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"Here is the star, it's Barbapapa
He'll introduuuce...
All of the other Barbapapas
They've got a lot of wild disguises
They can change their shapes and sizes
Very easily!"
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If you live in France, chances are you've heard of Barbapapa, a series of children's books from the 1970's that were created by the French-American couple Annette Tison and Talus Taylor. Since then, the series has become popular worldwide with many books being sold in different languages, and it has gained three animated series. The title itself is based on a child's mispronunciation of the French term for cotton candy, "Barbe à papa" (literally: daddy's beard).

Barbapapa himself is a generally papaya-shaped, pink shapeshifting Blob Monster who grew from the ground in two humans, Cindy and Frank'snote  garden. The shapeshifting is usually accompanied by the saying "Clickety click—Barbatrick!"note  (or in the 1970s British dub, "All change!", and in the 2019 reboot, "Click clack click, Barbatrick!"). He tries to fit in with the human world while using his shapeshifting ability to help those around him.

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After travelling around the world in order to find himself a mate, Barbapapa finally comes across a female of his species (more shapely and black-coloured) named Barbamama. They start a big family together and produce seven children; four sons -

  • Barbabravonote , a sports fan (red)
  • Barbabrightnote , a scientist (blue)
  • Barbazoonote , a nature enthusiast (yellow)
  • and Barbabeaunote , a painter (black, and the only one with fur),
as well as three daughters -
  • Barbalala, a musician (green)
  • Barbabellenote , a narcissistic beauty queen (purple/magenta)
  • and Barbalibnote , an intelligent bookworm (orange).

DID YOU MISS THAT? BARBAPAPA, BARBAMAMA, BARBAZOO, BARBALALA, BARBALIB, BARBABEAU, BARBABELLE, BARBABRIGHT, AND BARBABRAVO!

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After the success of the book series, an animated series of the same name began airing on ORTF Télévision and TF1 in France in 1974, and would help the franchise gain more popularity. It was animated by the Japanese animation studios KSS and Topcraft, and the Dutch studio, PolyScope BV. Every single character was voiced by the narrator, Ricet Barrier. Two seasons of the series were produced with 100 episodes in total, and every episode was also 5 minutes long. It gained a Dutch dub, and two Japanese dubs; one of which aired on TV Tokyo in Japan, and the other was released by Sony Music Entertainment on home media.

This series has five English dubs; a British English dub that premiered on January 17, 1975 on BBC One (and was narrated by Michael Flanders), an American English dub narrated by Allen Swift that aired in syndication from 1977 to 1983 (and also goes for a more Gag Dub vibe), a Canadian English dub that premiered shortly after the American one that premiered on TVOntario on September 17, 1977, and a Japanese English dub that was released on home media in Japan. In 2006, another American English dub was made by Centauro Comunicaciones, and it was only released on home media in South Korea in order to teach Korean kids English.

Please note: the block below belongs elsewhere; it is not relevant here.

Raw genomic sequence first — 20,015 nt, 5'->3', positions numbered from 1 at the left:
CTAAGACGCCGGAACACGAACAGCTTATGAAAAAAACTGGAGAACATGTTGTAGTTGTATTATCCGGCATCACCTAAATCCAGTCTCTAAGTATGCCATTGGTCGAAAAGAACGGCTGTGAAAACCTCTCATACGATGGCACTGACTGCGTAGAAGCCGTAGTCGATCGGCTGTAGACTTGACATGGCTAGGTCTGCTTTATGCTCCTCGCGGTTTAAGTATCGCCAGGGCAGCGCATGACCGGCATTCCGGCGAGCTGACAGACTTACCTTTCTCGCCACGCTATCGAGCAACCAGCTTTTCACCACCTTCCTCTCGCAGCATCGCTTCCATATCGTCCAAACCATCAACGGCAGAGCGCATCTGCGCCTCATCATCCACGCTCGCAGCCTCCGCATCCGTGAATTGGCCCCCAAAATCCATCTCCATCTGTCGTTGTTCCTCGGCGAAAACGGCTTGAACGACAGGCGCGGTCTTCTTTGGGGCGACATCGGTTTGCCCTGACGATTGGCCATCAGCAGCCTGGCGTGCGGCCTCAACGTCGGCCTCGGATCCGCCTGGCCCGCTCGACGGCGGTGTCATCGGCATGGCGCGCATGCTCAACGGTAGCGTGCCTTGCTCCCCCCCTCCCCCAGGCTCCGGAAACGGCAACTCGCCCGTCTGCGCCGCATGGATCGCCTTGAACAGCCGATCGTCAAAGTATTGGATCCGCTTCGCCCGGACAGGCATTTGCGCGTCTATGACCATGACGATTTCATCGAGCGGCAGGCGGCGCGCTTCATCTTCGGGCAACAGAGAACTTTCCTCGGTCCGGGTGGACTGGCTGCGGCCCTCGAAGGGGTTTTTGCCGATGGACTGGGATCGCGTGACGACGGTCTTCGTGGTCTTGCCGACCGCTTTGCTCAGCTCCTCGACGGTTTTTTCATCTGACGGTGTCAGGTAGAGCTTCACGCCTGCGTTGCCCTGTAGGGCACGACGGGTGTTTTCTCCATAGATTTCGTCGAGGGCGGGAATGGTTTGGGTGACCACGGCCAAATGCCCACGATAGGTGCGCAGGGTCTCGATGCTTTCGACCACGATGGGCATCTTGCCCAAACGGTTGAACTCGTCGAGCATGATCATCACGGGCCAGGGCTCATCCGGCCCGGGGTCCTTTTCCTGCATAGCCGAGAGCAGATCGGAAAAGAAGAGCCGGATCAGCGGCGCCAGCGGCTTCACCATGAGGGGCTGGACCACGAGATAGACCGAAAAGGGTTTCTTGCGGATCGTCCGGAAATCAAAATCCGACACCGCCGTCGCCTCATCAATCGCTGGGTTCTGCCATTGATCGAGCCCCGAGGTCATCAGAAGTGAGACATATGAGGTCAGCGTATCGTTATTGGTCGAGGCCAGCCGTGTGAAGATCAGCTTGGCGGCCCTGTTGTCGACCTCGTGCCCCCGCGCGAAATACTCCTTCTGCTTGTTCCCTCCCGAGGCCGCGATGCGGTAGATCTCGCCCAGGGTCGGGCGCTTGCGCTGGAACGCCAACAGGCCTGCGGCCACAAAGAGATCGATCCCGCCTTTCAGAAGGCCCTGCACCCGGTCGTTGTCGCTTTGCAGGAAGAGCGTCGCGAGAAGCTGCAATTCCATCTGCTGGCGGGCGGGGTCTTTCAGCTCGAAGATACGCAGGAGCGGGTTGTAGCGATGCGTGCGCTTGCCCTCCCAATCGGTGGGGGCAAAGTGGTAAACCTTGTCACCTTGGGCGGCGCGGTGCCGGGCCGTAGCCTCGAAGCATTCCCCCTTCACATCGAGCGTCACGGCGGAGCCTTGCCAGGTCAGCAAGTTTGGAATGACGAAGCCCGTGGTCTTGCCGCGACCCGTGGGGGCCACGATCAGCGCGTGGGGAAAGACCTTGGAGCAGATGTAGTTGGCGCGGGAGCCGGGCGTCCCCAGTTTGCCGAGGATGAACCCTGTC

In 1999, an anime series known as Barbapapa Around the Worldnote  that was produced by Kodansha premiered on NHK Educational TV. The series continued the adventures of the Barbapapa family as they travelled around the world. Lolita, a dalmatian dog that the family brings along on their trips that first appeared in the books would become a series regular.note  The anime was very short-lived in comparison to the 70s series as only one 50-episode season was made, and it wasn't distributed to many countries (although like the original, it still did receive an English dub under Centauro). However, in 2001 it received a PlayStation Licensed Game in Japan.

In June 2017, TF1 announced the production of a reboot of the series entitled Barbapapa: One Big Happy Family! (also known as Barbapapa and Family)note , that would later premiere in France in November 2019, and would be distributed to many Nickelodeon and Nick Jr. channels the following year. Other than being distributed to many more countries in various languages, what made this series stand out from the other two is that now each episode is 11-minutes long as opposed to five.


Barbapapa contains examples of:

  • Art Evolution:
    • Naturally went through this, as animation technology has changed in the 2010's than how it used to be in the 70's. The 2019 reboot is now puppet animated and has a more refined and consistent art style, while still looking faithful to the old series and retaining its general charm.
    • This could also subtly be seen in the anime, as the art style still looks slightly different than the 70s series thanks to being solely animated by a Japanese studio as opposed to being co-produced with a Dutch studio.
  • Birthday Episode: Two in the original series for Barbapapa and baby Alice, and another in the 2019 reboot for the Barbababies.
  • Blob Monster: Essentially what the Barbapapas are; blob creatures with no feet (at their native form) that can turn into anything they want while remaining their color.
  • By the Power of Grayskull!: Whenever the Barbapapas shapeshift into something in the animated series, they usually say the phrase "Hup hup hup, Barbatruc !". This changes depending on the English dub:
    • The most popular phrase is "Clickety click, Barbatrick!", which was used in the Canadian English dub.
    • In the Centauro American English, they simply say "Barbatrick!".
    • In the 70s British English dub, they say "All change!".
    • In the Magno American English dub, they don't exactly have a transformation phrase, but rather, they make up a quick rhyme that matches whatever they're transforming into.